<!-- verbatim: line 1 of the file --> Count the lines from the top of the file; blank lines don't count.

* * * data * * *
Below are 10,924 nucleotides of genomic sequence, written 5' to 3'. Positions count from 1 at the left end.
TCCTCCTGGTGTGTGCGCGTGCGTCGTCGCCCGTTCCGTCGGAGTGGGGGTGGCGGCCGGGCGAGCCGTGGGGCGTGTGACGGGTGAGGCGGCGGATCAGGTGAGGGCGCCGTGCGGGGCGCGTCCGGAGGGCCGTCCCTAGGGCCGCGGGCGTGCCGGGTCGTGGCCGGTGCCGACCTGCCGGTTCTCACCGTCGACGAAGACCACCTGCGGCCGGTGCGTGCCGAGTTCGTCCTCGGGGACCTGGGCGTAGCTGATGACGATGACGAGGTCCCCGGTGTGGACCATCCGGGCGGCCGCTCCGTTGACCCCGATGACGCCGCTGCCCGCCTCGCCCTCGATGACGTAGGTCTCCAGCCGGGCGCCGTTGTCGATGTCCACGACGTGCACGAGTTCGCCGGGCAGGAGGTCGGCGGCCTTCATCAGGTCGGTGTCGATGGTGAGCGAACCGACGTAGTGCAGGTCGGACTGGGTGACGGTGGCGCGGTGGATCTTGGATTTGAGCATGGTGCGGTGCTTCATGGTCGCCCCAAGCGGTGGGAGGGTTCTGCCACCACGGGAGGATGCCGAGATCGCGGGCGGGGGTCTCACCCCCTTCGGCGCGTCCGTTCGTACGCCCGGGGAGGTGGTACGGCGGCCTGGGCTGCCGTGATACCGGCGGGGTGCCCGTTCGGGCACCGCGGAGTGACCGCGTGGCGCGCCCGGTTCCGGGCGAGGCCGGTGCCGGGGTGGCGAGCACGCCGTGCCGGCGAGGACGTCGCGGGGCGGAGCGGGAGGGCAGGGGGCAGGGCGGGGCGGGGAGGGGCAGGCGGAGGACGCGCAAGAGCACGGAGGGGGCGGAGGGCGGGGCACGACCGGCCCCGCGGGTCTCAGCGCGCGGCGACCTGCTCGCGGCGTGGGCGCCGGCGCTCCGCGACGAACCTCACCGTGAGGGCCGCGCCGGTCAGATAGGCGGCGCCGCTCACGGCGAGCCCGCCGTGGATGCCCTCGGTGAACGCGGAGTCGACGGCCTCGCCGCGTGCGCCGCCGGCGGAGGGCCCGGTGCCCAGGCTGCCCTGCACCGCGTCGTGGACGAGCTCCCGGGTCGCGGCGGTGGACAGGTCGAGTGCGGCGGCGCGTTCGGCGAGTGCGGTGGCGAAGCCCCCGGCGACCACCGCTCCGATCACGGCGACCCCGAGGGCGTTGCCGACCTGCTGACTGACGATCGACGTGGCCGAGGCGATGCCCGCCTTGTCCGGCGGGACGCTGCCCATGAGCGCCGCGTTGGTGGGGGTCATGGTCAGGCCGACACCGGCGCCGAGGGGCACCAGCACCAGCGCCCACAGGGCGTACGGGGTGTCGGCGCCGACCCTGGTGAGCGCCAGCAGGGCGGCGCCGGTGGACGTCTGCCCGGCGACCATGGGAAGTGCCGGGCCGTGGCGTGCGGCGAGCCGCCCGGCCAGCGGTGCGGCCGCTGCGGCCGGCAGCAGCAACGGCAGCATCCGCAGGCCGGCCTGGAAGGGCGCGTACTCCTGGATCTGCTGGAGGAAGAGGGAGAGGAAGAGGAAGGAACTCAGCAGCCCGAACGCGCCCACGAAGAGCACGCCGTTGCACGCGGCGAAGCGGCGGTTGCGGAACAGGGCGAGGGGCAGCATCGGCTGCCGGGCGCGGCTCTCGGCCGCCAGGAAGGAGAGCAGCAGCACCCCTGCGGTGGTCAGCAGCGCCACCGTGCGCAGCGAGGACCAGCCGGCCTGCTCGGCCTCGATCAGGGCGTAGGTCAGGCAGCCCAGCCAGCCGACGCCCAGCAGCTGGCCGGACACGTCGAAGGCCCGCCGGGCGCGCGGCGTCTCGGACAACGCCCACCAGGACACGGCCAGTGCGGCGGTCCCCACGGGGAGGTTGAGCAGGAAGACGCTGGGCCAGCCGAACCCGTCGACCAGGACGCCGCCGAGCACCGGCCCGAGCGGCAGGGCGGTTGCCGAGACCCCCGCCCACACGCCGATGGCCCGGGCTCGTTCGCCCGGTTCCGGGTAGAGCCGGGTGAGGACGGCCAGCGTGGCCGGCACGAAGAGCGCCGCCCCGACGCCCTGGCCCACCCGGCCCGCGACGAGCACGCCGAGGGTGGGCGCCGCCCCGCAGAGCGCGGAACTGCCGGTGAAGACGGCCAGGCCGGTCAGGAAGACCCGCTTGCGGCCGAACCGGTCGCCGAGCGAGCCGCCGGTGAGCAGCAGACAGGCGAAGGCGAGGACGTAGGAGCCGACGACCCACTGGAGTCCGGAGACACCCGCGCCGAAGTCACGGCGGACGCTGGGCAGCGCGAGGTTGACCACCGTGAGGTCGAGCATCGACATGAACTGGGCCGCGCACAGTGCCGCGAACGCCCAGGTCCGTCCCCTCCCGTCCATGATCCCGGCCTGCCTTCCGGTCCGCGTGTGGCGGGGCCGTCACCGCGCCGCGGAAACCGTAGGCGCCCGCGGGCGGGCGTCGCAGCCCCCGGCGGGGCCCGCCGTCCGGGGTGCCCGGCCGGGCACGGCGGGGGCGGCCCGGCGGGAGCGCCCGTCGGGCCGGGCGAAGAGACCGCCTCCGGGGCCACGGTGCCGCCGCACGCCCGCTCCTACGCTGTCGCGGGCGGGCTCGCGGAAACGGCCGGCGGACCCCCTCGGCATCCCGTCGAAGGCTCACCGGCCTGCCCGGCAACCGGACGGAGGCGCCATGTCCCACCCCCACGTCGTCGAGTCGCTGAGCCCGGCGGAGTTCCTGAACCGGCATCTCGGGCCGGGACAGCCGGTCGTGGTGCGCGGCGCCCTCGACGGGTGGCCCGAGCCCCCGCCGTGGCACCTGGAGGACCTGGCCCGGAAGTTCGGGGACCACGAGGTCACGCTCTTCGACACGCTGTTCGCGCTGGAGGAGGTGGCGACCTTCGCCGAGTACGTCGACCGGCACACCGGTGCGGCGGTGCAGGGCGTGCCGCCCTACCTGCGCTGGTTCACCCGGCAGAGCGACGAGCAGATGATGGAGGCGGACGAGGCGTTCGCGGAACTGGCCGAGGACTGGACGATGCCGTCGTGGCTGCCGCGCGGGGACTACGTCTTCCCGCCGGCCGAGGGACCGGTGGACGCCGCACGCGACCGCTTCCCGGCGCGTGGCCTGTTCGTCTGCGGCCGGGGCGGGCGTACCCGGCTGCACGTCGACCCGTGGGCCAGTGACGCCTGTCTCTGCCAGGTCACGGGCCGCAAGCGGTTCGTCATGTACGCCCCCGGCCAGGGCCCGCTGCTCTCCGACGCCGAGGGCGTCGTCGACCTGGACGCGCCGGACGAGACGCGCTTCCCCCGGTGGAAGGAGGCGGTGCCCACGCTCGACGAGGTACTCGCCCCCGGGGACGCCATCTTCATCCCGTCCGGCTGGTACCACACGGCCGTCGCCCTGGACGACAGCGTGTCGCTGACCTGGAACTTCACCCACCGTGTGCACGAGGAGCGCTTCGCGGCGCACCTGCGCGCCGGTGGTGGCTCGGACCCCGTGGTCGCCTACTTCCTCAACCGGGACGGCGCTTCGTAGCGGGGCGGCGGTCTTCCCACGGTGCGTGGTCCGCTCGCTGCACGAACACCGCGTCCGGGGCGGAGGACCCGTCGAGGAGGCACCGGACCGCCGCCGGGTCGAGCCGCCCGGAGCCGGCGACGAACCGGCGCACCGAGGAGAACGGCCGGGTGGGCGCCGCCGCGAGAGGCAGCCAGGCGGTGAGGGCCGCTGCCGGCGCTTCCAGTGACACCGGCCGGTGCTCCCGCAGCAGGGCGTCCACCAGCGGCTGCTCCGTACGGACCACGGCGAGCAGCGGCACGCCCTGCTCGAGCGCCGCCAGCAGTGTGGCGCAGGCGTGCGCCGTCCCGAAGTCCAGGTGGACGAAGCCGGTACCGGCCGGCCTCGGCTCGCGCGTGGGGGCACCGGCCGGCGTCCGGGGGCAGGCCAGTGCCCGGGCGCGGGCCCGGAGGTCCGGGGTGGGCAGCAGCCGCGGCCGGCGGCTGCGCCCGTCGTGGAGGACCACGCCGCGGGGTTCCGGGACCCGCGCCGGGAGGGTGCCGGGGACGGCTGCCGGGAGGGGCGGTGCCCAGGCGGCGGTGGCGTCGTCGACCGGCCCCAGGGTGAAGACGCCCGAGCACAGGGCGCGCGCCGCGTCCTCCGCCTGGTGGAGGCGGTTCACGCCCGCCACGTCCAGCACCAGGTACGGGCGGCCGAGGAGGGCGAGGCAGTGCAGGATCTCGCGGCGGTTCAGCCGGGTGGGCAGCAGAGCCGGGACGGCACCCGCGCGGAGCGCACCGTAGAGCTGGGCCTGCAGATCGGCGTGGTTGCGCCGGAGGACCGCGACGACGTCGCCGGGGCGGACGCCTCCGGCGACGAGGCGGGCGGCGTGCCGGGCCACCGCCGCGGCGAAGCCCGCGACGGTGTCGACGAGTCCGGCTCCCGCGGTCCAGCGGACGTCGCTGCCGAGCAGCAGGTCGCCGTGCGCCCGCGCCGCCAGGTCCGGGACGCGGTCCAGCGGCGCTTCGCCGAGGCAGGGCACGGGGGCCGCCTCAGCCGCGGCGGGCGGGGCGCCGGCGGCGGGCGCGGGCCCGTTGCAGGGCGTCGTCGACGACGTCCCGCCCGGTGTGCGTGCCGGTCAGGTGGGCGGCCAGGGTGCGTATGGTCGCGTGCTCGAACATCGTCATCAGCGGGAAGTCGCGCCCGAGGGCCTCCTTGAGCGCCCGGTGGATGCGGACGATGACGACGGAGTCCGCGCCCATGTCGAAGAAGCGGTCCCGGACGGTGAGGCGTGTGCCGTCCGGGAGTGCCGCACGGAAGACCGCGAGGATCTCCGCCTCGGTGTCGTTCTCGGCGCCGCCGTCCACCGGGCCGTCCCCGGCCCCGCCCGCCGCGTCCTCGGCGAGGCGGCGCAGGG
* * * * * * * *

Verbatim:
Below are 10,924 nucleotides of genomic sequence, written 5' to 3'. Positions count from 1 at the left end.